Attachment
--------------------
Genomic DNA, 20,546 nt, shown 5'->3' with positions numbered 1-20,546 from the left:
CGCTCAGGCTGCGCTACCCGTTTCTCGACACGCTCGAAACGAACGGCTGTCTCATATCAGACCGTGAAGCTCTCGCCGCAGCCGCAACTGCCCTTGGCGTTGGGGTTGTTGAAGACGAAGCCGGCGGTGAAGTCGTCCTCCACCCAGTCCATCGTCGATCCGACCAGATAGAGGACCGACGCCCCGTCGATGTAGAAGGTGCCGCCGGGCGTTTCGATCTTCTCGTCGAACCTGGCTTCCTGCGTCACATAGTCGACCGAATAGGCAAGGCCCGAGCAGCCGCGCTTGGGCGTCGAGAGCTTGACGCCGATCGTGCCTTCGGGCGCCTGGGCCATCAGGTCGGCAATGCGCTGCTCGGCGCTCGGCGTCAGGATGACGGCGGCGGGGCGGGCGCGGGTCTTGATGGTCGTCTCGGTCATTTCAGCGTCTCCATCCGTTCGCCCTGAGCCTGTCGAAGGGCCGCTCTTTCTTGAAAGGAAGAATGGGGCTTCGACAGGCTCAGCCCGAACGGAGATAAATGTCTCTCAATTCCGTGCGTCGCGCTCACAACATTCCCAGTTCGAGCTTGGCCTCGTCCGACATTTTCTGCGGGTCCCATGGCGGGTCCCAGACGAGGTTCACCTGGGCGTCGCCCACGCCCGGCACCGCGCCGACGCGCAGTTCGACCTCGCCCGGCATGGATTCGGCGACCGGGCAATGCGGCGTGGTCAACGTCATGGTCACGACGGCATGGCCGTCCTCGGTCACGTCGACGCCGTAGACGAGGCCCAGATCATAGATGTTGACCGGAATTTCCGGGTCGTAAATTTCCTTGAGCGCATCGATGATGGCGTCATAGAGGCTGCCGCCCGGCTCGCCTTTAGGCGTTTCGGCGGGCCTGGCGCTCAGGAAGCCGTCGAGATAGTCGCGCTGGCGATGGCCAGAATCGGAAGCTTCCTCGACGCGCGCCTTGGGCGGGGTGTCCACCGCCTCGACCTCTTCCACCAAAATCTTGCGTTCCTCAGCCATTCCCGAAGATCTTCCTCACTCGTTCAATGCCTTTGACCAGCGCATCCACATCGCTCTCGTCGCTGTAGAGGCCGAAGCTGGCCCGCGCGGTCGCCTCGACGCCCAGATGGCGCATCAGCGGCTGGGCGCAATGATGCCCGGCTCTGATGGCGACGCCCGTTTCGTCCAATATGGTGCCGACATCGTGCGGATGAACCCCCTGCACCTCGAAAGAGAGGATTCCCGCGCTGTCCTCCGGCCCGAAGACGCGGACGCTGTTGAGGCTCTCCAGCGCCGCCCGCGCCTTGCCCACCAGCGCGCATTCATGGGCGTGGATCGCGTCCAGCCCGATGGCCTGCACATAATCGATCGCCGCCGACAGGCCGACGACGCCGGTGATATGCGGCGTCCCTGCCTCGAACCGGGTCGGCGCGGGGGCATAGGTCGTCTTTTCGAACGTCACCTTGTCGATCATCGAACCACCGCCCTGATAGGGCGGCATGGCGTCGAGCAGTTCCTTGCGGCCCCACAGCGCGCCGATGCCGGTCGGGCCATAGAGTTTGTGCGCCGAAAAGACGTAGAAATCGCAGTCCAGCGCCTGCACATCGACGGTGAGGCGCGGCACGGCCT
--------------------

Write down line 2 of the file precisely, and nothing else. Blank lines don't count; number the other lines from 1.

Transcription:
CGCTCAGGCTGCGCTACCCGTTTCTCGACACGCTCGAAACGAACGGCTGTCTCATATCAGACCGTGAAGCTCTCGCCGCAGCCGCAACTGCCCTTGGCGTTGGGGTTGTTGAAGACGAAGCCGGCGGTGAAGTCGTCCTCCACCCAGTCCATCGTCGATCCGACCAGATAGAGGACCGACGCCCCGTCGATGTAGAAGGTGCCGCCGGGCGTTTCGATCTTCTCGTCGAACCTGGCTTCCTGCGTCACATAGTCGACCGAATAGGCAAGGCCCGAGCAGCCGCGCTTGGGCGTCGAGAGCTTGACGCCGATCGTGCCTTCGGGCGCCTGGGCCATCAGGTCGGCAATGCGCTGCTCGGCGCTCGGCGTCAGGATGACGGCGGCGGGGCGGGCGCGGGTCTTGATGGTCGTCTCGGTCATTTCAGCGTCTCCATCCGTTCGCCCTGAGCCTGTCGAAGGGCCGCTCTTTCTTGAAAGGAAGAATGGGGCTTCGACAGGCTCAGCCCGAACGGAGATAAATGTCTCTCAATTCCGTGCGTCGCGCTCACAACATTCCCAGTTCGAGCTTGGCCTCGTCCGACATTTTCTGCGGGTCCCATGGCGGGTCCCAGACGAGGTTCACCTGGGCGTCGCCCACGCCCGGCACCGCGCCGACGCGCAGTTCGACCTCGCCCGGCATGGATTCGGCGACCGGGCAATGCGGCGTGGTCAACGTCATGGTCACGACGGCATGGCCGTCCTCGGTCACGTCGACGCCGTAGACGAGGCCCAGATCATAGATGTTGACCGGAATTTCCGGGTCGTAAATTTCCTTGAGCGCATCGATGATGGCGTCATAGAGGCTGCCGCCCGGCTCGCCTTTAGGCGTTTCGGCGGGCCTGGCGCTCAGGAAGCCGTCGAGATAGTCGCGCTGGCGATGGCCAGAATCGGAAGCTTCCTCGACGCGCGCCTTGGGCGGGGTGTCCACCGCCTCGACCTCTTCCACCAAAATCTTGCGTTCCTCAGCCATTCCCGAAGATCTTCCTCACTCGTTCAATGCCTTTGACCAGCGCATCCACATCGCTCTCGTCGCTGTAGAGGCCGAAGCTGGCCCGCGCGGTCGCCTCGACGCCCAGATGGCGCATCAGCGGCTGGGCGCAATGATGCCCGGCTCTGATGGCGACGCCCGTTTCGTCCAATATGGTGCCGACATCGTGCGGATGAACCCCCTGCACCTCGAAAGAGAGGATTCCCGCGCTGTCCTCCGGCCCGAAGACGCGGACGCTGTTGAGGCTCTCCAGCGCCGCCCGCGCCTTGCCCACCAGCGCGCATTCATGGGCGTGGATCGCGTCCAGCCCGATGGCCTGCACATAATCGATCGCCGCCGACAGGCCGACGACGCCGGTGATATGCGGCGTCCCTGCCTCGAACCGGGTCGGCGCGGGGGCATAGGTCGTCTTTTCGAACGTCACCTTGTCGATCATCGAACCACCGCCCTGATAGGGCGGCATGGCGTCGAGCAGTTCCTTGCGGCCCCACAGCGCGCCGATGCCGGTCGGGCCATAGAGTTTGTGCGCCGAAAAGACGTAGAAATCGCAGTCCAGCGCCTGCACATCGACGGTGAGGCGCGGCACGGCCT